The rumors about Win10 being a free upgrade only counts for those already using Win8. Those of us with Win7 will be forced to purchase the OS, assuming the rumors are true.

        • Asurmen says:

          That’s the thing about rumours, there’s always a counter rumour, that it will also be free for Win 7 or at a massive discount. It sort of makes sense because it makes everyone’s life easier (more or less to basically avoid another XP scenario) to be on the same OS.

  10. DanMan says:

    I don’t care about D3D12, please use OpenGL, devs, mkay? Cross-platform and stuff…

    That HDMI stick is interesting. I have a nettop here with about the same specs. :]

  11. TacticalNuclearPenguin says:

    As far as i know Nvidia isn’t going to shrink anything, if they release the full fat thing it’ll be a huge chip. Then again, if some new info cropped out that they are actually considering 20nm instead of simply skipping it for 16nm FinFet for the future, do let me know because it looks interesting. I’d absolutely prefer to be wrong or we’d probably be looking at one of the most avid electricity guzzlers around.

    Rumors about AMD are mixed aswell, maybe 20nm, maybe not, but it sounds unlikely.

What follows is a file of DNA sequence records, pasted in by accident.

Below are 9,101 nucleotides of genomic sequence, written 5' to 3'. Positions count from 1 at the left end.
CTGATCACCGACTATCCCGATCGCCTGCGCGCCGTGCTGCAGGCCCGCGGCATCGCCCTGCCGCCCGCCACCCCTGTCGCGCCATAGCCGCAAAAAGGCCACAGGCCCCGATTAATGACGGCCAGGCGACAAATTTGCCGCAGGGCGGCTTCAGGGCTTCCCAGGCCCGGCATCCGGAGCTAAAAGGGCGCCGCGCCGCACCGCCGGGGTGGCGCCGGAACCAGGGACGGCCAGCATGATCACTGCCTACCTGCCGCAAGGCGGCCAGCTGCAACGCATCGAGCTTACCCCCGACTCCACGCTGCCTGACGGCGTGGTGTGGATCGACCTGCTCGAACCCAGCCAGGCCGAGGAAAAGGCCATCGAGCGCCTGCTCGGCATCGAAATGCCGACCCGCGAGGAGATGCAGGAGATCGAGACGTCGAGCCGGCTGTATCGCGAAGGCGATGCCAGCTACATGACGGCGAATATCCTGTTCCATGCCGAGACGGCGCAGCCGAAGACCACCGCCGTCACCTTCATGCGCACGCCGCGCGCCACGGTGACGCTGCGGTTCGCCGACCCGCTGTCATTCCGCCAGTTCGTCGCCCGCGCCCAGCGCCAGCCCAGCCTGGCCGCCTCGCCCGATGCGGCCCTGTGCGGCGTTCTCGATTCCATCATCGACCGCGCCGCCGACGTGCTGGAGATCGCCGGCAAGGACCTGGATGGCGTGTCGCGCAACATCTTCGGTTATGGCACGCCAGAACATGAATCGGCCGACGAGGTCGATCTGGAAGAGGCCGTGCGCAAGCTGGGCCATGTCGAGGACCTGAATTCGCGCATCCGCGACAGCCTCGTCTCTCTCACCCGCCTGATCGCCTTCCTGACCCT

Eitherway, i don’t know where Freesync is going but sure as hell an IPS ( well, AHVA ) 1440p 144hz monitor with G-sync is appearing, which would be this, though i’d speculate the price to hover around 1 grand. Let’s also hope they didn’t cut corners like 6bit+FRC and other evil things.

    • Jeremy Laird says:

      AMD and Nvidia will certainly move to a smaller process at some stage. The only question is when. They are not going to stay at 28nm forever. And it’s already been an extraordinarily long period with 28nm. I’d be happy to bet quite a bit of cash they’ll both be selling GPUs on something smaller than 28nm before the year is out.

      • TacticalNuclearPenguin says:

        Oh that’s likely, i simply had the feeling you meant something closer than the full year, possibly because of some fresh info you might have had and i got excited for moment.

        Being tired of waiting is influencing my reading comprehension.

  12. Premium User Badge

    particlese says:

    You know it’s time to get new hardware when you let out a YESSSSS as soon as you see “Week in Tech”.